Aquaculture for all

Agreement on Principles for New EU Fisheries Policy

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EU - A strong alliance between Denmark, the UK and Germany agreed on new principles for the new EU Common Fisheries Policy in Aalborg, Denmark, yesterday.

Danish Minister for Food, Agriculture and Fisheries, Eva Kjer Hansen, and her British, Scottish and German colleagues agreed on 8 October new principles that they believe should form the foundation for Europe's Common Fisheries Policy when it is revised in 2012.

"We four ministers have now agreed to ask the European Commission and the Council of Ministers to develop the fisheries policy on the basis of the new principles that I proposed to the Council of Ministers last autumn," said Ms Hansen.

"The proposal would simply give fishermen who want to document all of their catches a larger catch quota. This will take into account the fact that all caught fish will be counted and registered, and that fish that can be used for consumption are not discarded. We have formed a strong alliance with the other countries in the agreement, and I expect that the EU Commission will take our proposal seriously in the continuing work with the fisheries policy," said Ms Hansen.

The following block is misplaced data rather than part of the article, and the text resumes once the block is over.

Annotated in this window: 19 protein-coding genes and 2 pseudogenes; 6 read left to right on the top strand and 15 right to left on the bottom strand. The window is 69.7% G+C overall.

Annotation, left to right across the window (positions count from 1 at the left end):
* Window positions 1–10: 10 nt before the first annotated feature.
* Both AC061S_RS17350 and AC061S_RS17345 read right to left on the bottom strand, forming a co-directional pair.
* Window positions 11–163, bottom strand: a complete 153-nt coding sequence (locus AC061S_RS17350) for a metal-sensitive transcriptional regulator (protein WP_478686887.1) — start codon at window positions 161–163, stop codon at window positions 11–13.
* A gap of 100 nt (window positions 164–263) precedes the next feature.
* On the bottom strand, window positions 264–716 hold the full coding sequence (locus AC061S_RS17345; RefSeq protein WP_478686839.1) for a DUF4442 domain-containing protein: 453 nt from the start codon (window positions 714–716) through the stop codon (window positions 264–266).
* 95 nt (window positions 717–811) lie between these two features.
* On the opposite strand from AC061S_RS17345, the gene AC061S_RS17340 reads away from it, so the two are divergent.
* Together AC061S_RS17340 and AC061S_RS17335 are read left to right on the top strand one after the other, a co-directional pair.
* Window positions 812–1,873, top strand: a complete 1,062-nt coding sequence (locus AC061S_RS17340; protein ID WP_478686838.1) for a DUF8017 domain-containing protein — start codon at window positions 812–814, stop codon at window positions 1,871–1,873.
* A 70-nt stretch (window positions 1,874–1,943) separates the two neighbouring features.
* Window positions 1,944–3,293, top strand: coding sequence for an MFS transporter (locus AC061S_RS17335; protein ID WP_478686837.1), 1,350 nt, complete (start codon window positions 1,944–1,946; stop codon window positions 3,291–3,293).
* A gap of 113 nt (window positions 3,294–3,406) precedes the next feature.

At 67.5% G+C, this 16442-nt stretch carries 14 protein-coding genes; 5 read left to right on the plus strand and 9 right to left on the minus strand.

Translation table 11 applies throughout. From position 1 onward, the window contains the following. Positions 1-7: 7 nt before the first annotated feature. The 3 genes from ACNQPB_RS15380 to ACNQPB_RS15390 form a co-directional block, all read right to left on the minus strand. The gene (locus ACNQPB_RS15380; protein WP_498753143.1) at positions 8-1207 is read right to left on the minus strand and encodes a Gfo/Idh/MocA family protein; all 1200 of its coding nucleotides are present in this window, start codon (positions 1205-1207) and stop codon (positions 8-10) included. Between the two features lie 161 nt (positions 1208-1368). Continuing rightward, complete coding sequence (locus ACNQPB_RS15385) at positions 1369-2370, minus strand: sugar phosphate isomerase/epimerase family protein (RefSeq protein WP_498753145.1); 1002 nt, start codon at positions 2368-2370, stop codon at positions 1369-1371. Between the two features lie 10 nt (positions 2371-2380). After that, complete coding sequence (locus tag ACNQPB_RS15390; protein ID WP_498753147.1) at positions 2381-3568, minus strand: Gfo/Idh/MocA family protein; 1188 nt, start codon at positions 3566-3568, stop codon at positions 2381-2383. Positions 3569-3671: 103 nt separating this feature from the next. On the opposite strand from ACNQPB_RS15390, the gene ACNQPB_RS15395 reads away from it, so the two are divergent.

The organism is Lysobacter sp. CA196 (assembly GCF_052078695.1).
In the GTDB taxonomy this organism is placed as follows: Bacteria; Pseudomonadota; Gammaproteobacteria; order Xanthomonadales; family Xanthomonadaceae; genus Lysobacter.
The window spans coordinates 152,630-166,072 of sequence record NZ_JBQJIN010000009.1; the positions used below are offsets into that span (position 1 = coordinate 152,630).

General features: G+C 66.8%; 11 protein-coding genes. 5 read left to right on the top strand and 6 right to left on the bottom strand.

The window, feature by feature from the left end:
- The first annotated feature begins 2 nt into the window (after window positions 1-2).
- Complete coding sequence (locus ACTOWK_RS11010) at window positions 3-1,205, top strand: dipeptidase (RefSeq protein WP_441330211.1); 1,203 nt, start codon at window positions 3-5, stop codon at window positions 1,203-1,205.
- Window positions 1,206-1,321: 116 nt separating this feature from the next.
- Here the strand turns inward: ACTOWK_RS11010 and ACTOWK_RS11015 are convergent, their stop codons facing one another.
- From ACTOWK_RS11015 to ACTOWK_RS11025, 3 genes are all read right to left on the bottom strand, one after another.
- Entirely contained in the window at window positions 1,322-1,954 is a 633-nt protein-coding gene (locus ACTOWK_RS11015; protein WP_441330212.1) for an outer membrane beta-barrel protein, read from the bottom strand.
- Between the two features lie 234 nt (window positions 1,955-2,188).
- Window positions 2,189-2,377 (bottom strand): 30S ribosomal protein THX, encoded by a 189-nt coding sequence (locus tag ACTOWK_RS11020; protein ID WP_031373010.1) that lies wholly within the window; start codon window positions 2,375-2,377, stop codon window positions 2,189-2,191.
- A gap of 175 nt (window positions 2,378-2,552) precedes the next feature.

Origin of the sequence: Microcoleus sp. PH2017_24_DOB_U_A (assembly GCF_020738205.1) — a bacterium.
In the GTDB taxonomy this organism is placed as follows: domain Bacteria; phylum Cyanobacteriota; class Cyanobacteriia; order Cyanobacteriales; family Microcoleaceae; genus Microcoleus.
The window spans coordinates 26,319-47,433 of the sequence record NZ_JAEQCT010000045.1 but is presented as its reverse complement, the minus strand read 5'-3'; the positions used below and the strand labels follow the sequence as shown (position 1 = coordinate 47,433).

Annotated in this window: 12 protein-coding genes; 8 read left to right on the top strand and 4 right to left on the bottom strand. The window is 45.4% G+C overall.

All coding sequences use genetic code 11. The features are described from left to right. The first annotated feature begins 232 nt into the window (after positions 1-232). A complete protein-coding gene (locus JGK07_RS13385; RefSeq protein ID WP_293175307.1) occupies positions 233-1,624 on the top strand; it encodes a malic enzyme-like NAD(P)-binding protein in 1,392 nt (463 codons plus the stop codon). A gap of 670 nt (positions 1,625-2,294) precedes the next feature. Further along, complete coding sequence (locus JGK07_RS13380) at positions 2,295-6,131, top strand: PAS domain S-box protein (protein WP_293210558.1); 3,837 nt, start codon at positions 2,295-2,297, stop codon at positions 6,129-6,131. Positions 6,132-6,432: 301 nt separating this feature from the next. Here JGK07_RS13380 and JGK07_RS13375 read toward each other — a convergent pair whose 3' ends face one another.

WWF, biologists and fishermen back the proposal

In its government agreement from November 2007, the Danish coalition government noted that the Common Fisheries Policy was developing in an inappropriate direction, with many complicated rules and great public expenditure in managing fisheries, while fish stocks remain low and small edible fish are discarded into the sea.

Ms Hansen said: "The EU has used regulations and control to manage fisheries, and every time the regulations have not worked it has introduced new regulations and control initiatives."

World Wildlife Fund (WWF International) has given its backing to the Danish proposal, and the International Council for the Exploration of the Sea has said that catch quotas are a considerable advance compared with the present management methods. Many fishermen have expressed positive interest in the possibilities offered by the proposal – not least those fishermen who, with six fishing boats, took part in the year-long trial with catch quotas and camera documentation of their catches. However, the Danish Fishermen's Association has not taken a stand on the proposal.

The agreement was signed by the four ministers at the Danish Food Minister’s conference on the Common Fisheries Policy held in Aalborg, Jutland, on 8 October 2009.